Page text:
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The zombie genre is something that has been done to death. There have been rom-com zombie films, comedy spoof zombie films, Nazi zombie films, indie drama zombie films, big-budget zombies, shoestring budget zombies, fast zombies, slow zombies, reanimated zombies, viral-infected zombies, zombie TV shows, zombie novels, and even zombie anime. For something like Train to Busan, lifting elements from other zombie media is just an inevitability at this point. Some of the most noticeable points of inspiration look to be recent hit anime series Kabaneri of the Iron Fortress, the fast zombie-innovating film 28 Days Later, and 2013 foreign film cult favorite Snowpiercer. However, whereas the previous films/TV series take place where horrible conditions have already settled in, Train to Busan covers a roughly 36 hour period at the exact start of the zombie spread.
While Train to Busan features many familiar zombie tropes, I feel as though it’s particularly effective where other zombie media has faltered and that is with the characters. The central relationship between a selfless daughter and her selfish father is a simple story, but an effective one to be played out over this environment. Busan uses its zombie setting not only for scares and action, but to play on certain characters’ insecurities and beliefs. At one point, it uses the zombie setting to show the audience their own gullibility for sensationalist reporting and fear-mongering. Again, while this isn’t a particularly unique idea from Train to Busan, it does show that its creative team understands the zombie genre. Because of this understanding, Busan is able to effectively create a cast of characters from different walks of life and earn the audience’s sympathies when some are taken away.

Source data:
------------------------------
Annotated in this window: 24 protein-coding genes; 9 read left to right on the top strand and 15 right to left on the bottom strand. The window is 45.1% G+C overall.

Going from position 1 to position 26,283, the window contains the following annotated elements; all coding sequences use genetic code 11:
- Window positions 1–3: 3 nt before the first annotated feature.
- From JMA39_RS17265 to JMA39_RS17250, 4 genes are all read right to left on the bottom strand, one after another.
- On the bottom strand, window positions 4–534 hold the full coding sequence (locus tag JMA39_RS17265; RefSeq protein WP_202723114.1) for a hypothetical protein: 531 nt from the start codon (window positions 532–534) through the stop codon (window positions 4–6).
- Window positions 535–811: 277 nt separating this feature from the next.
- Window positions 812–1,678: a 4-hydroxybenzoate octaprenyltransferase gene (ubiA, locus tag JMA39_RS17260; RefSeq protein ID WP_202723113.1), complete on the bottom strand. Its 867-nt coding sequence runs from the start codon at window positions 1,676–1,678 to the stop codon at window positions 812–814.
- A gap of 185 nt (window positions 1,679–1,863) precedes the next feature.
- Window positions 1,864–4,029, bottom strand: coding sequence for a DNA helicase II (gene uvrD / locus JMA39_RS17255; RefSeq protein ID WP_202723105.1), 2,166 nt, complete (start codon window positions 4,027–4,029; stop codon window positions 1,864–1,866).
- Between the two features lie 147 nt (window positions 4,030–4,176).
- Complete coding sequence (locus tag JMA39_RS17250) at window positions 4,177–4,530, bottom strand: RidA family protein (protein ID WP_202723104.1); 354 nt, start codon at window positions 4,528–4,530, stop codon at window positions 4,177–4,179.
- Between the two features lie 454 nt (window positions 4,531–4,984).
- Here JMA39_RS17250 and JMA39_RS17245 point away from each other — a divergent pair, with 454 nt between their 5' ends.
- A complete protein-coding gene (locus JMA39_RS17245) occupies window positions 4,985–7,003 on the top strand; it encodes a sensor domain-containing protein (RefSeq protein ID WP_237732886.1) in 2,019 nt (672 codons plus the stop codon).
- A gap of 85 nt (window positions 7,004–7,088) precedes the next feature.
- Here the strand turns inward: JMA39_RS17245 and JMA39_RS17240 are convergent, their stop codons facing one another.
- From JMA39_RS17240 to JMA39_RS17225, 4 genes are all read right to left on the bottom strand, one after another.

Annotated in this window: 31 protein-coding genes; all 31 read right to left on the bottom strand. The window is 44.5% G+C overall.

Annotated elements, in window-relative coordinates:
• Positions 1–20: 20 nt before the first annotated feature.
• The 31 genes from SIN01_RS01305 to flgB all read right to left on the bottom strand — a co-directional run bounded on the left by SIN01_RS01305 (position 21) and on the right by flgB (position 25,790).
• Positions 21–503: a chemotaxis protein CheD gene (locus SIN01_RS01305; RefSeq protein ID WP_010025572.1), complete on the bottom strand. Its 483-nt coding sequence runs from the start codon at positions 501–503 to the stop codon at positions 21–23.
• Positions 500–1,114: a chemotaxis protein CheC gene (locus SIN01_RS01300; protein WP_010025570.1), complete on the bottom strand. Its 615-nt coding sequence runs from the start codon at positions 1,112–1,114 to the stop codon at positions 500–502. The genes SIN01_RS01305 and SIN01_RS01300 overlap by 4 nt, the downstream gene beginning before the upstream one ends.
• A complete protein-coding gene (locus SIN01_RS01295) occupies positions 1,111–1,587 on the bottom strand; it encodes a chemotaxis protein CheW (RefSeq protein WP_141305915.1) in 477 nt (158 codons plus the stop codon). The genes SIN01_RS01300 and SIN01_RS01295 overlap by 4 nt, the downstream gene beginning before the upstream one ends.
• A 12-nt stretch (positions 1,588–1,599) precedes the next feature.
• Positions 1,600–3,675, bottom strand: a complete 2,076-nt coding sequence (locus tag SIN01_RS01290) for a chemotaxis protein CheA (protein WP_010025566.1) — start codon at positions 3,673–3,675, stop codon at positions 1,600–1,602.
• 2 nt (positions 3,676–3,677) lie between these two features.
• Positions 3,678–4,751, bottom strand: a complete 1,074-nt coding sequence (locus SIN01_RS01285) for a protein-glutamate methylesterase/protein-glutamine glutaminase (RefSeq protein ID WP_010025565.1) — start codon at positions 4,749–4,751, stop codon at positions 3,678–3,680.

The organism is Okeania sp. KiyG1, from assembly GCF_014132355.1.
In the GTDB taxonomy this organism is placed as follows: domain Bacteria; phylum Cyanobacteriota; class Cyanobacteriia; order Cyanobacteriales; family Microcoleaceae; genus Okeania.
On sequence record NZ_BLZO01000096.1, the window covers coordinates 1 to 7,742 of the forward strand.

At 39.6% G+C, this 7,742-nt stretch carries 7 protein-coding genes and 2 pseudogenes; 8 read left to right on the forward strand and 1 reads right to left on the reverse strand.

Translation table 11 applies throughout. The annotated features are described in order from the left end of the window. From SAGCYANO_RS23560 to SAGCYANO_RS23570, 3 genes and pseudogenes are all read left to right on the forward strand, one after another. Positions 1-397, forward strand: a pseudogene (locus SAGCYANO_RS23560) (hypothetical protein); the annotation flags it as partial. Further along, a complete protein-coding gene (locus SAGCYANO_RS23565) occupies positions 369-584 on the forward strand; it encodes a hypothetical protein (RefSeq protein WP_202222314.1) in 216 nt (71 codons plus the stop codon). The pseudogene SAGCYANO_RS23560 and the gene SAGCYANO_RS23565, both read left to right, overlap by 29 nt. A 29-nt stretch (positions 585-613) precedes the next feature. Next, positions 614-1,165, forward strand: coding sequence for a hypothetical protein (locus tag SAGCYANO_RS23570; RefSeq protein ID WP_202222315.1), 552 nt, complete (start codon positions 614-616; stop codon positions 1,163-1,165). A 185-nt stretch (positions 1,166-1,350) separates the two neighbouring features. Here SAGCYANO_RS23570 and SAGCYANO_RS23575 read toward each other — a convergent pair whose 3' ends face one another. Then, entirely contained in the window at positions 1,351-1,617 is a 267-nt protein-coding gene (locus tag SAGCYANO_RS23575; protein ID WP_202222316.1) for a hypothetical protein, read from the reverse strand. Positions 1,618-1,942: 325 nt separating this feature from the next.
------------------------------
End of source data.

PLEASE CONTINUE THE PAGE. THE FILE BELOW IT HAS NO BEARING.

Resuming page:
One of the standout performances is Ma Dong-seok (known in America as Don Lee) as fearless brawler, Sang-hwa, who stops at nothing to protect his pregnant wife and those around him. Furthermore, his selfless attitude and playful quips serve as a terrific foil to the serious (and seriously selfish) protagonist Seok-woo played by Gong Yoo. Dong-seok steals every scene he’s in as far as I can tell and creates a few good action sequences along the way. The fight en route to Car 14 is one of my favorite sequences put together all year. It isn’t merely in the blows that the battle is fought, but the strategizing around the zombies’ weaknesses that make it a memorable fight for me.
Another thing that really stands out to me is how effectively the scale for the zombies are used. 2013’s World War Z had a massive scale of zombies, yet I hardly remember most of that movie for the simple fact that I just got desensitized to seeing so many. Train to Busan seems to have enough discipline to know when to use a conservative amount of zombies and a frighteningly large amount of zombies. Some great examples of this come at the Daejeon Train Station and towards the climax of the film. The variety in zombie numbers help to break up the monotony of zombie hordes and properly raise the stakes when it’s most important for the film.
With that being said, there are still several zombie clichés that plague the movie. Some characters have a maddeningly poor sense of their surroundings when its convenient for a scare. Many sequences of zombie transformations and movements are clearly sped up and broke immersion for me several times. Overdramatic music plays whenever a certain mood needs to be evoked. There’s even a corny flashback bathed in white light to drive home how sad a particular moment is supposed to be. I’m not exactly sure how much of this is cultural, but I also found certain scenes to be too overacted and wildly over-expressive for my taste. It’s this stuff that keeps Busan from being one of the truly great zombie films, but it certainly doesn’t keep it from being a worthy entry into a genre that is needing fresh blood.
My Rating: ★★★½ (out of 5 stars; Good)